Through a data driven prioritization process, capacity projects are selected that add new lanes or roads to the state’s roadway system. Each project is evaluated by the volume of traffic, amount of congestion, and safety. Improvements can include widening existing facilities, new interchanges on existing freeways, or additional passing lanes. Click here to view an interactive map of these projects and more information on our prioritization process.
With Utah’s population expected to double by 2040, it is important that UDOT help the traveling public make more informed decisions and work with community partners and agencies to improve access to travel choices. We seek solutions that fit community, environmental and economic needs to improve mobility through a reducing congestion on our roadways and extending the life of our assets.
UDOT employs several tactics to inform the public of roadway construction, incidents, and other important safety information. We use variable message signs (VMS) informing drivers of expected travel times, weather conditions, and safety messages to remind travelers of our goal to reach Zero Fatalities on our roadways.
For updates and stories of how UDOT is keeping Utah moving, connect with us on social media Facebook, Twitter, Instagram, or YouTube for updates and stories. Travelers can also get up-to-date roadway information by downloading the UDOT Traffic app featuring a statewide map of current traffic conditions, traffic camera images, and road weather forecasts.
Utah is leader in the nation when it comes to signal optimization. More than 95 percent of signals in the entire state are connected to one shared system managed at UDOT’s Traffic Operations Center (TOC).This enables our engineers to develop adaptive signals to adjust cycle length times to accommodate motorist and pedestrian traffic. We are also able to reduce stops, delays, gasoline consumption and air pollution by up to 25 percent by synchronizing traffic lights.
Here in Utah, we’re known for the greatest snow on earth. When winter storms occur, the public, businesses, and the economy are dependent on clear roads to safely travel to their destinations. We operate a fleet of more than 500 snow plows to remove more than 65 million tons of snow and ice on Utah’s roads every year.
UDOT also harnesses Road Weather Information Systems (RWIS), a technology that allows us assess conditions such as road temperature, wind speed, and visibility. This improves our ability to inform the public of potentially hazardous roadways conditions and strategically deploy snow plows and apply salt brines to roads.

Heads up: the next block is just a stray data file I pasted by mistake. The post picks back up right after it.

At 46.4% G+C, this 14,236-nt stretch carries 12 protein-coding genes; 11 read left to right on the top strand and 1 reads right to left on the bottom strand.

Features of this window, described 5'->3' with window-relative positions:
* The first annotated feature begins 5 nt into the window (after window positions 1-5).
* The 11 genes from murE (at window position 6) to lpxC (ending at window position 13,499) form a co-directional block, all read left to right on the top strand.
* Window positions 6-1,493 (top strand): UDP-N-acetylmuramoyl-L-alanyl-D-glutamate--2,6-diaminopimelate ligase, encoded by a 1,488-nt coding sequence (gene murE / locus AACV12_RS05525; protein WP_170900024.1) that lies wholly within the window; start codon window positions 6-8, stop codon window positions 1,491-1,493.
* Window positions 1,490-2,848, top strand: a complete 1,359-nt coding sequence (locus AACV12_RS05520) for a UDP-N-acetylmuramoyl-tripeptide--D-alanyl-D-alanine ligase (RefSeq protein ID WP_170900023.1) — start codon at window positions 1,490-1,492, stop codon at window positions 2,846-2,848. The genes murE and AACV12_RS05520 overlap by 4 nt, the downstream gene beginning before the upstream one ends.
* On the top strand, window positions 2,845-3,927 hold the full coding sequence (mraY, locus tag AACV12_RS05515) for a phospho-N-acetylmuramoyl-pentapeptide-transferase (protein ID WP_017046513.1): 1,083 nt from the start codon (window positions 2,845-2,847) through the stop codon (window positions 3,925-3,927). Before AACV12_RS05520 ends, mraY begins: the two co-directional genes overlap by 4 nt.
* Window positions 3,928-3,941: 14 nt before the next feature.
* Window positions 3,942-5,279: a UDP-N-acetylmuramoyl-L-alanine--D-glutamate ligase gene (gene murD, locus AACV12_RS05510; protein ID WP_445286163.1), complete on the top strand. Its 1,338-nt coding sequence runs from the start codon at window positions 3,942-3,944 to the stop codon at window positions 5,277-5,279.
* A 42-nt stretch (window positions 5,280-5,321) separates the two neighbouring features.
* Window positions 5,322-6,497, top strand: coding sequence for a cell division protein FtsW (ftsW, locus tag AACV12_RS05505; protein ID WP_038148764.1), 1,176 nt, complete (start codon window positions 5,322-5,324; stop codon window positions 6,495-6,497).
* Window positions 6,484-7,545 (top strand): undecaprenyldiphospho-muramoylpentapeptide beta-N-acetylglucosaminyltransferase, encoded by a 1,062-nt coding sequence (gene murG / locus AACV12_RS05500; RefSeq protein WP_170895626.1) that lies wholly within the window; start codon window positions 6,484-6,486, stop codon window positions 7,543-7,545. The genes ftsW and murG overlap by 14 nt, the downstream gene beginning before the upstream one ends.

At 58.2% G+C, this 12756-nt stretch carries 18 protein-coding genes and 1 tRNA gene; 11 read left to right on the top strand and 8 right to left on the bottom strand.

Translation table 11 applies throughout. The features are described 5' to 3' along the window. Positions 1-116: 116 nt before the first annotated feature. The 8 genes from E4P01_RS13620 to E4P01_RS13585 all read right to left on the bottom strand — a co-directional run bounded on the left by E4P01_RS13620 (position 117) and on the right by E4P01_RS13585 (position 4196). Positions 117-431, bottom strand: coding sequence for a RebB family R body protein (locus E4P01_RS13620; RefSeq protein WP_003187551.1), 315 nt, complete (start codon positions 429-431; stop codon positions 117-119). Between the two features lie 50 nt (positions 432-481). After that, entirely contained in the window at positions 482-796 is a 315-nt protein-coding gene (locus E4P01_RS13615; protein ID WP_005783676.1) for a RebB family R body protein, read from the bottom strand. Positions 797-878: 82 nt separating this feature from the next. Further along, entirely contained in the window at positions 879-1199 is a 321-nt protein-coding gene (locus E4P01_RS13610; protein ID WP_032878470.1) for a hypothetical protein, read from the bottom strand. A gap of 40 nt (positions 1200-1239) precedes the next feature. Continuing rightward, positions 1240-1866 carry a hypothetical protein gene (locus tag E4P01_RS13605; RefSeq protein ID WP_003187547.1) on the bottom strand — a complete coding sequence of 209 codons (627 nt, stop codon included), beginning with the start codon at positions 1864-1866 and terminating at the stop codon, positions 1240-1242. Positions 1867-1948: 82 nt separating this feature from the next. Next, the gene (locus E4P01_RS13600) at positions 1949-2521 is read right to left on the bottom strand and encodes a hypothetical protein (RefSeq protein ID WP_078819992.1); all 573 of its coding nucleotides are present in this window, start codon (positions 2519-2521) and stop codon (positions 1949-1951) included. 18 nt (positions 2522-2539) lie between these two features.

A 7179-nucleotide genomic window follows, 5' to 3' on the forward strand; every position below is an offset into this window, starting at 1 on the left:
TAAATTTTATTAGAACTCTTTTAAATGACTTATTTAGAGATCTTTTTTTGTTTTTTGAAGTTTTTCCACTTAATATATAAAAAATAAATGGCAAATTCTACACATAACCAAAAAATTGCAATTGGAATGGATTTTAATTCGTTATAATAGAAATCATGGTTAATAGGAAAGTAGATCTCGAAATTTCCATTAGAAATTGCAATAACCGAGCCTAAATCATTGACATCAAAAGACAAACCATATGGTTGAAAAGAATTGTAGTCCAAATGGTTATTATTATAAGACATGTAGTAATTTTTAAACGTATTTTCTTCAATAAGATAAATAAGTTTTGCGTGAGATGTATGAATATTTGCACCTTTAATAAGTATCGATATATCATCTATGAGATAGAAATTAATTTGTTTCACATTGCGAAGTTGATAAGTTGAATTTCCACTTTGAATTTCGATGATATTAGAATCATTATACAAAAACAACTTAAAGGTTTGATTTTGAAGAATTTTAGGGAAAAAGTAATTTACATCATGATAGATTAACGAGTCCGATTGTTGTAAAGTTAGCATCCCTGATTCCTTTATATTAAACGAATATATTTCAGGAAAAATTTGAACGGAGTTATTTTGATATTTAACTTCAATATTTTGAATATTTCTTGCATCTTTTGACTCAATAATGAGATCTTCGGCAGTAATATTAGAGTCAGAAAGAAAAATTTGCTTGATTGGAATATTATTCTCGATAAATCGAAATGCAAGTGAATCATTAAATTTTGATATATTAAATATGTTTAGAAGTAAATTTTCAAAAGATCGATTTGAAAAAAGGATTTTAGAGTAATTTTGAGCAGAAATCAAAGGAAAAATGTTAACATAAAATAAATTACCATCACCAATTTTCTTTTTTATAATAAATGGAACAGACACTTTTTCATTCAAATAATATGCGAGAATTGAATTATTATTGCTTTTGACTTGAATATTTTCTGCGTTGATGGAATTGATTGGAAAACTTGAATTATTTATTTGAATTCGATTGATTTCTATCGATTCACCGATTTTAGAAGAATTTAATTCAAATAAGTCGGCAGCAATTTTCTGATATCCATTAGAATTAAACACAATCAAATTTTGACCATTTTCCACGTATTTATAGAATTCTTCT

Offering alternative modes of transportation will improve mobility on roadways and extend the life of our assets. By working with our community partners, we encourage and facilitate the development of an integrated transportation system that fit community, environmental, economic and transportation conditions.
The TravelWise program encourages residents to rethink the way they travel to reduce congestion on roadways. Actions such as shifting travel times to avoid primary commute periods, taking transit, or combining errands also known as trip chaining.
Delay is measured as the difference between and free-flow travel time and the actual travel time. UDOT defines free-flow travel time on an arterial as the 30th percentile travel time from 7 am to 10 pm, Monday through Friday. The free-flow travel time for freeways is the time it takes to travel at 50 mph.
The target delay established for January 2016 is equal to the average delay (vehicle hours of delay) experienced on a monthly basis between January 2016 and December 2016. This target delay was grown linearly by 4% to reflect historic traffic growth.
Reliability is both the measure of how consistent and how fast traffic conditions are on each roadway. There are four categories of reliability: Reliably Fast, Reliably Slow, Unreliably Fast and Unreliably Slow.
The graph on Mode Split below shows person trips from current volumes and UTA ridership as percentage of goal in Salt Lake County I-15 corridor during PM peak period. The normalized mode split score on the graph is determined by the dividing the percentage of transit ridership by the target of 10 percent. The maximum normalized mode split value is 100.
The pie chart on Snow and Ice Removal Efficiency shows how effectively UDOT is able to remove snow and ice from roadways around the state. This information is gathered directly from our Roadway Weather Information Systems.
The bar on Snow and Ice Removal compares snow and ice removal for the past two winter seasons. This information provides the department insight into projections and opportunities for improvement.